It only takes four decades for 1980s charm to devolve into 2020s cringe. After purchasing an appealingly spacious yet woefully outdated home on Montreal’s south shore, a growing family enlisted Ménard Dworkind (MRDK) to complete a renovation of architect Frank McGrath’s original 1981 design. The end result is a skillful ’80s revival, maintaining due respect for the past while also addressing key aspects that hadn’t quite kept with the times.

A before and after GIF of the front facade of a Montreal home renovation by Ménard Dworkind. The front greenhouse was removed and a portion of the roof was removed to introduce a boxy new volume.

Chief among these obsolete elements was the front facade’s bulky, run-down greenhouse — a feature that made the building particularly unpopular with the street’s other residents. An unusable attic space off the main bedroom was another area in need of some serious attention.

The back facade of a Montreal home renovation by Ménard Dworkind, featuring a sunken basement courtyard.

In turn, MRDK’s efforts focused on stripping away both of these underperforming zones to bolster both the home’s functionality and its curb appeal. The concrete foundation of the original greenhouse now frames a large window-well that extends down to light the basement office. Continuing its optimization of underground space, the firm also excavated a portion of the backyard to create a sunken courtyard that walks out from the basement den.

The main bath of a Montreal home renovation by Ménard Dworkind, featuring extra-high clerestory windows.
The main bath of a Montreal home renovation by Ménard Dworkind, featuring extra-high clerestory windows.

Upstairs, meanwhile, MRDK lifted a portion of the roof to introduce a boxy new volume that houses the 4.27-metre-high principal bathroom and walk through closet.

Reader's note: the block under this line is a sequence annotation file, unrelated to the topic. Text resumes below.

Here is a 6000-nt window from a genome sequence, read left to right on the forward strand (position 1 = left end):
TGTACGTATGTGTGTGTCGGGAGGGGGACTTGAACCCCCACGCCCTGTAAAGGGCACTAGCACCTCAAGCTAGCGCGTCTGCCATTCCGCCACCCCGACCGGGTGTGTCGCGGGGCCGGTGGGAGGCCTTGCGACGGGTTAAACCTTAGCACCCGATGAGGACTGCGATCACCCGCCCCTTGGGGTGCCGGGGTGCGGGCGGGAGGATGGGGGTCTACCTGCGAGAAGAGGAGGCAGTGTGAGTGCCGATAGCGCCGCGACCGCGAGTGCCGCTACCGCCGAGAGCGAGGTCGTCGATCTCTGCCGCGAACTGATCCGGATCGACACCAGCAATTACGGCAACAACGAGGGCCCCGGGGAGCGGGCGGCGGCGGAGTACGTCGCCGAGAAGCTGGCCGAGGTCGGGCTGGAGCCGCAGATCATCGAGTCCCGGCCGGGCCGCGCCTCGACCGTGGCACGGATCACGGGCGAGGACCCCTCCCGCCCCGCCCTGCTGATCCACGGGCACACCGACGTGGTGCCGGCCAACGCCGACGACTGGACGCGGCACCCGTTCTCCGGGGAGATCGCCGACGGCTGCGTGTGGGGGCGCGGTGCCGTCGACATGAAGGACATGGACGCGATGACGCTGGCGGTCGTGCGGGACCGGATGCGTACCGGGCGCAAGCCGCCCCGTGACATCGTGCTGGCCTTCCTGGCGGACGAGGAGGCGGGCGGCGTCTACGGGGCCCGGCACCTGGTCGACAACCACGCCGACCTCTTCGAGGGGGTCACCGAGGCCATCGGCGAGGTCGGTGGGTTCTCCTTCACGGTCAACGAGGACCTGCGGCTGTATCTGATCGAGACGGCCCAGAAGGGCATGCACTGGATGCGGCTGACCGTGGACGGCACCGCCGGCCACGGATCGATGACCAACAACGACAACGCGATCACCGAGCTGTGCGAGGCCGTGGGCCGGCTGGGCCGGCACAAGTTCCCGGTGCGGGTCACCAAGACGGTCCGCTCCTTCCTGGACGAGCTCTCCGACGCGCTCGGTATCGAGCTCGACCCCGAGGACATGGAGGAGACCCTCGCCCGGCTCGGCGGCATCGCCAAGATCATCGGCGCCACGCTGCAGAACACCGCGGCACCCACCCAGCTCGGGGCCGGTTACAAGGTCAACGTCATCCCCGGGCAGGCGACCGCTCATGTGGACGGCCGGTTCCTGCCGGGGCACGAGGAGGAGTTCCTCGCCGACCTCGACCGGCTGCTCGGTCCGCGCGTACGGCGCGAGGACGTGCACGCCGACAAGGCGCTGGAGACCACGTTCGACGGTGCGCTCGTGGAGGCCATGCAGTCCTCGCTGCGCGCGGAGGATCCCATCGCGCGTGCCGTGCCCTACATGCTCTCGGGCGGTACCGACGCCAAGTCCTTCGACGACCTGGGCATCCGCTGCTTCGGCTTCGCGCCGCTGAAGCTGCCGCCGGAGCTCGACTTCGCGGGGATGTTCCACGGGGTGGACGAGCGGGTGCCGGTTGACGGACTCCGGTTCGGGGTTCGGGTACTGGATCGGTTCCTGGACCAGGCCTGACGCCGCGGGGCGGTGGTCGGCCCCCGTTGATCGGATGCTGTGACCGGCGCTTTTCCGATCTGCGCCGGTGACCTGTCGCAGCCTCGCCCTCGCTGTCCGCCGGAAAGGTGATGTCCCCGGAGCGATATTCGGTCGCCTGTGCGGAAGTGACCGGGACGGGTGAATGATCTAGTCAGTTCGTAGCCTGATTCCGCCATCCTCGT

A large lime plaster partition encloses a fireplace in the living room of a Montreal home renovation by Ménard Dworkind.
A lime plaster staircase curls into a large volume that contains a fireplace in the living room of a Montreal home renovation by Ménard Dworkind.

Along with these major architectural moves, the studio also reconsidered the home’s other main interior living spaces, introducing more natural light, higher ceilings and plenty of storage space — not to mention a few impactful focal points. To wit, the grand new staircase’s lime plaster handrail curls into a curved volume that frames the double-height living room’s central hearth. Clad in triangular Mutina tiles in an earthy red, this fireplace culminates in a fun zig zag just above the wide-plank wood flooring.

A travertine kitchen island with a strip of red marble running down the side in a Montreal home renovation by Ménard Dworkind.
A travertine kitchen island and backsplash in a Montreal home renovation by Ménard Dworkind.

The kitchen, for its part, is anchored by its own sculptural standout: a travertine island that features an inverted demi-bullnose edge countertop, as well as inset “racing stripe” strips of Rosso Levanto — originally a clever way to disguise a groove that resulted from a fabrication error, but now an artistic element in its own right.

A travertine kitchen backsplash slides away to reveal an enclosed pantry in a Montreal home renovation by Ménard Dworkind.

Despite the kitchen’s calm demeanour, the space is not oblivious to the realities of life with a young family, either — it just keeps all the chaos and clutter tucked cleverly out of sight. A roomy pantry built behind the travertine backsplash provides storage space for dry goods and bulky appliances that might otherwise crowd the countertop. And when it comes time for baking, a portion of the backsplash slides into a wall pocket to reveal a passthrough opening that makes it easy to move things between the two zones. What a perfect encapsulation of a renovation that so gracefully harmonizes two different time periods.

The post MRDK Digs Deep To Reinvent an ’80s Home on Montreal’s South Shore appeared first on Azure Magazine.

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